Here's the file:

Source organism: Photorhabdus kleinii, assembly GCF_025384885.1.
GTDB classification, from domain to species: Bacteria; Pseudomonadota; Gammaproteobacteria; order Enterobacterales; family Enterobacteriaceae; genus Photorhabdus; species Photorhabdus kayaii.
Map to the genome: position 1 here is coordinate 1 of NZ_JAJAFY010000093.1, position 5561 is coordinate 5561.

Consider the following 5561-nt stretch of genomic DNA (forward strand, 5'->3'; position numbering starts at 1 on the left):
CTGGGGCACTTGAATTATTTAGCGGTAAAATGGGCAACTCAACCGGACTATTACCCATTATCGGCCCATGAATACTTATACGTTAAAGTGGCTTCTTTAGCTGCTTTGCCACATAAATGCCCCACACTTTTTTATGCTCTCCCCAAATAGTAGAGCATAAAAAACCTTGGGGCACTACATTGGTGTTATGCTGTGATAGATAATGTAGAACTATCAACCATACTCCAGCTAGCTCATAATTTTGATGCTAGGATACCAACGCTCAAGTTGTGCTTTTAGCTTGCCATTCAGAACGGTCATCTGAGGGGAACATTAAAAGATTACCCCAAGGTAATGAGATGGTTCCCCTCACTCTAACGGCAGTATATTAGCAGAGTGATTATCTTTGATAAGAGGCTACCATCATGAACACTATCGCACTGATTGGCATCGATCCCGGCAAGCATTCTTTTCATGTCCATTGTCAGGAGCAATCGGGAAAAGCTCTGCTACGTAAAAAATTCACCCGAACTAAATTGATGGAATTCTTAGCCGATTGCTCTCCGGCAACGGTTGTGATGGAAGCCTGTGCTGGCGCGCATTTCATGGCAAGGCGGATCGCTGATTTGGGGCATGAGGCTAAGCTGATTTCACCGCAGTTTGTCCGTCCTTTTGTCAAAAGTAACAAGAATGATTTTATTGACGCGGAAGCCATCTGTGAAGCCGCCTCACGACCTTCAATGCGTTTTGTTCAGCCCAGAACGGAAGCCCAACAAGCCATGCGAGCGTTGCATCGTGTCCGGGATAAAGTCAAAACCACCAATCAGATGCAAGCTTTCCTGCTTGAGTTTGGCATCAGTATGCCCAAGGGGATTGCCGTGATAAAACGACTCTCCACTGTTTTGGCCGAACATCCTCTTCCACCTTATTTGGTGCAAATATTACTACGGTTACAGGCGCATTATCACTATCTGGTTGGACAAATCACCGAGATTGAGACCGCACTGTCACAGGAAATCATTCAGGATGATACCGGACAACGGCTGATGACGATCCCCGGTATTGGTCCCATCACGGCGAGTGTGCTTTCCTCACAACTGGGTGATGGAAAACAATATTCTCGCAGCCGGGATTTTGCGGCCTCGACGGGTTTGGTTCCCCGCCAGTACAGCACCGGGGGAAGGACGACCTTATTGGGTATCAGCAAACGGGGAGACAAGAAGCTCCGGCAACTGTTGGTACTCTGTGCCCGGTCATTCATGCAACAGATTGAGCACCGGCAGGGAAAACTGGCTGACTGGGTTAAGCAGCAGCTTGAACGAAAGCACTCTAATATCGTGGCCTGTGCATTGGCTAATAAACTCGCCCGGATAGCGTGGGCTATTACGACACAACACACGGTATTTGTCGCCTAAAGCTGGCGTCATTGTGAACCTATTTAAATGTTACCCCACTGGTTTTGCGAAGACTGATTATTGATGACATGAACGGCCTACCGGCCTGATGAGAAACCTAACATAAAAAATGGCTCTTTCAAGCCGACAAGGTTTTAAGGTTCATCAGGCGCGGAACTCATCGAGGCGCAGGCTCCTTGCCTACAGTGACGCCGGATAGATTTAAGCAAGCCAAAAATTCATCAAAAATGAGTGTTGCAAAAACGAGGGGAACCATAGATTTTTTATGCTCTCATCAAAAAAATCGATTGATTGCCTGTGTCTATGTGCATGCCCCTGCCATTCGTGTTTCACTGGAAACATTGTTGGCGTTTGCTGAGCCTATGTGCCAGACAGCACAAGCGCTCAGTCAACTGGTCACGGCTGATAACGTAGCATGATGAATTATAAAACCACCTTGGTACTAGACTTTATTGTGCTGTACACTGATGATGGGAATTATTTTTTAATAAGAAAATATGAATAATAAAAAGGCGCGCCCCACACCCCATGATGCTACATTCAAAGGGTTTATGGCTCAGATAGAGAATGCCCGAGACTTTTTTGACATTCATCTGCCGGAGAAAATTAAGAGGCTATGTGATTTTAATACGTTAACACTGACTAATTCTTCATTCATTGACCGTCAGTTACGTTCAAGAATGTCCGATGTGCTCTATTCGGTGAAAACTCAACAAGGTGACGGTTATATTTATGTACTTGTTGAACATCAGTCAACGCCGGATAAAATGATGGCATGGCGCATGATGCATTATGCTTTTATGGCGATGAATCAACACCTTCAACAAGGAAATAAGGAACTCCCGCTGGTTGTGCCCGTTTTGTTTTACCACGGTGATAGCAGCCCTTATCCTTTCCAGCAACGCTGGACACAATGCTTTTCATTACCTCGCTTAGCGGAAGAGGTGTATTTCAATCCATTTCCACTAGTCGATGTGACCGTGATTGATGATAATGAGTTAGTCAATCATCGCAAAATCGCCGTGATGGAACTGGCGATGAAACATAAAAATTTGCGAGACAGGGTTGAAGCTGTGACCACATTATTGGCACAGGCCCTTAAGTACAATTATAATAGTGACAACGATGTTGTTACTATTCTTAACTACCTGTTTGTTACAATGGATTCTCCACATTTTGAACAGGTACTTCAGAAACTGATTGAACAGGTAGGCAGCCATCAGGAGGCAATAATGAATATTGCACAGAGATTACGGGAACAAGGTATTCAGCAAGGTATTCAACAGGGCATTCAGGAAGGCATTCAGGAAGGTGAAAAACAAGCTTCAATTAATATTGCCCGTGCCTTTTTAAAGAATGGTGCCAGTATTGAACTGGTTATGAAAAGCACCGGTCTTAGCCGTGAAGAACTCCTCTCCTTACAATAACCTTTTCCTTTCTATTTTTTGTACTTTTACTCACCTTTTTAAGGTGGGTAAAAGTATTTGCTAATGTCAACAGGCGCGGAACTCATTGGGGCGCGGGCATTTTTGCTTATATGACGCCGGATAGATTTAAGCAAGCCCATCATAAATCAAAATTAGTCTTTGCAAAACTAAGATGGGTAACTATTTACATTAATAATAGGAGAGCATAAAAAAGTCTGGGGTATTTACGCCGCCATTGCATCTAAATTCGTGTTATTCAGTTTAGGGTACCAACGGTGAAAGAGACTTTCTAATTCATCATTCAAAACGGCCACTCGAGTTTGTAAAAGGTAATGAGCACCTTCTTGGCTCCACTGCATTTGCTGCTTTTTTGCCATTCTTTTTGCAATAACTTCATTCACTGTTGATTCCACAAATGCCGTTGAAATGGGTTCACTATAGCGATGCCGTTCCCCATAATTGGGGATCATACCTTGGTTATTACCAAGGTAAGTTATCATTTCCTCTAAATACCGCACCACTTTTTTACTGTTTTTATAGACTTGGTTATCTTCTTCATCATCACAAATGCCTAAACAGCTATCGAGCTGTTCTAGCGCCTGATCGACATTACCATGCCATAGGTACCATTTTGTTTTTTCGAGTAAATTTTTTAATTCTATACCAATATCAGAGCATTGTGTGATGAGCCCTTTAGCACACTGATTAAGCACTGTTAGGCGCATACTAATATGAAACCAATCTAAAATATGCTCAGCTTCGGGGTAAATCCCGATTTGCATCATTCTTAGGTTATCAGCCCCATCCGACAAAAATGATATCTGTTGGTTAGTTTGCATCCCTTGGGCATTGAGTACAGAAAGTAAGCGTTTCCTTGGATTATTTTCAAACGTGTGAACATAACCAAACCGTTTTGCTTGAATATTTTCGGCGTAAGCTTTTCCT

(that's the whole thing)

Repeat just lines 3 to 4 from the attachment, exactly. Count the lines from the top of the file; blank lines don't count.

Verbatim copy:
Map to the genome: position 1 here is coordinate 1 of NZ_JAJAFY010000093.1, position 5561 is coordinate 5561.

Consider the following 5561-nt stretch of genomic DNA (forward strand, 5'->3'; position numbering starts at 1 on the left):